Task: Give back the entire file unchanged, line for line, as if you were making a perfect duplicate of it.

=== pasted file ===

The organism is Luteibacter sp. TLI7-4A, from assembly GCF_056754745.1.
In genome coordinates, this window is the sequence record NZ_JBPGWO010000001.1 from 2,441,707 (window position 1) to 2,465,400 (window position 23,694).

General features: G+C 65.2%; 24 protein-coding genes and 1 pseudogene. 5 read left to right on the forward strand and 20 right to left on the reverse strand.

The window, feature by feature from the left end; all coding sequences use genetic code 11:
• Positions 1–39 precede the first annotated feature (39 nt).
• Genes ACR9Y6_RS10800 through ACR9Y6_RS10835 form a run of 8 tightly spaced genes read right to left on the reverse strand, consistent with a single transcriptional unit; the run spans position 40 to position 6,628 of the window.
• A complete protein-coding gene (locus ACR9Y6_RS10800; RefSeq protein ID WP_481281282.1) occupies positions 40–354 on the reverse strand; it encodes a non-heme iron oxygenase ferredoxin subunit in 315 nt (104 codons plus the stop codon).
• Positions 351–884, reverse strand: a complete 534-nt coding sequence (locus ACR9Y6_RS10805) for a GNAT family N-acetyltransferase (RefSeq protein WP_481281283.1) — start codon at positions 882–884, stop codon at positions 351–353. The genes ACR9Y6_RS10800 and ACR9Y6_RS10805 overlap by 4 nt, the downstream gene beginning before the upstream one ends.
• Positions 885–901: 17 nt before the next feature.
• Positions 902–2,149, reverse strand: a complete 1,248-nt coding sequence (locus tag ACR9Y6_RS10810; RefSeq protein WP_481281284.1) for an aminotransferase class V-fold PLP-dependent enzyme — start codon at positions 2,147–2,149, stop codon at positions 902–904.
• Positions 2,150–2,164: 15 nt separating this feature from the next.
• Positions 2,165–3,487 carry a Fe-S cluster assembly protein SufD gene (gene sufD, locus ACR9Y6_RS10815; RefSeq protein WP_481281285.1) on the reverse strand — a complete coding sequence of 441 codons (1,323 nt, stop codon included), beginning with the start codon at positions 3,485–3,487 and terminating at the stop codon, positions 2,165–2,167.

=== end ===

The organism is Luteibacter sp. TLI7-4A, from assembly GCF_056754745.1.
In genome coordinates, this window is the sequence record NZ_JBPGWO010000001.1 from 2,441,707 (window position 1) to 2,465,400 (window position 23,694).

General features: G+C 65.2%; 24 protein-coding genes and 1 pseudogene. 5 read left to right on the forward strand and 20 right to left on the reverse strand.

The window, feature by feature from the left end; all coding sequences use genetic code 11:
• Positions 1–39 precede the first annotated feature (39 nt).
• Genes ACR9Y6_RS10800 through ACR9Y6_RS10835 form a run of 8 tightly spaced genes read right to left on the reverse strand, consistent with a single transcriptional unit; the run spans position 40 to position 6,628 of the window.
• A complete protein-coding gene (locus ACR9Y6_RS10800; RefSeq protein ID WP_481281282.1) occupies positions 40–354 on the reverse strand; it encodes a non-heme iron oxygenase ferredoxin subunit in 315 nt (104 codons plus the stop codon).
• Positions 351–884, reverse strand: a complete 534-nt coding sequence (locus ACR9Y6_RS10805) for a GNAT family N-acetyltransferase (RefSeq protein WP_481281283.1) — start codon at positions 882–884, stop codon at positions 351–353. The genes ACR9Y6_RS10800 and ACR9Y6_RS10805 overlap by 4 nt, the downstream gene beginning before the upstream one ends.
• Positions 885–901: 17 nt before the next feature.
• Positions 902–2,149, reverse strand: a complete 1,248-nt coding sequence (locus tag ACR9Y6_RS10810; RefSeq protein WP_481281284.1) for an aminotransferase class V-fold PLP-dependent enzyme — start codon at positions 2,147–2,149, stop codon at positions 902–904.
• Positions 2,150–2,164: 15 nt separating this feature from the next.
• Positions 2,165–3,487 carry a Fe-S cluster assembly protein SufD gene (gene sufD, locus ACR9Y6_RS10815; RefSeq protein WP_481281285.1) on the reverse strand — a complete coding sequence of 441 codons (1,323 nt, stop codon included), beginning with the start codon at positions 3,485–3,487 and terminating at the stop codon, positions 2,165–2,167.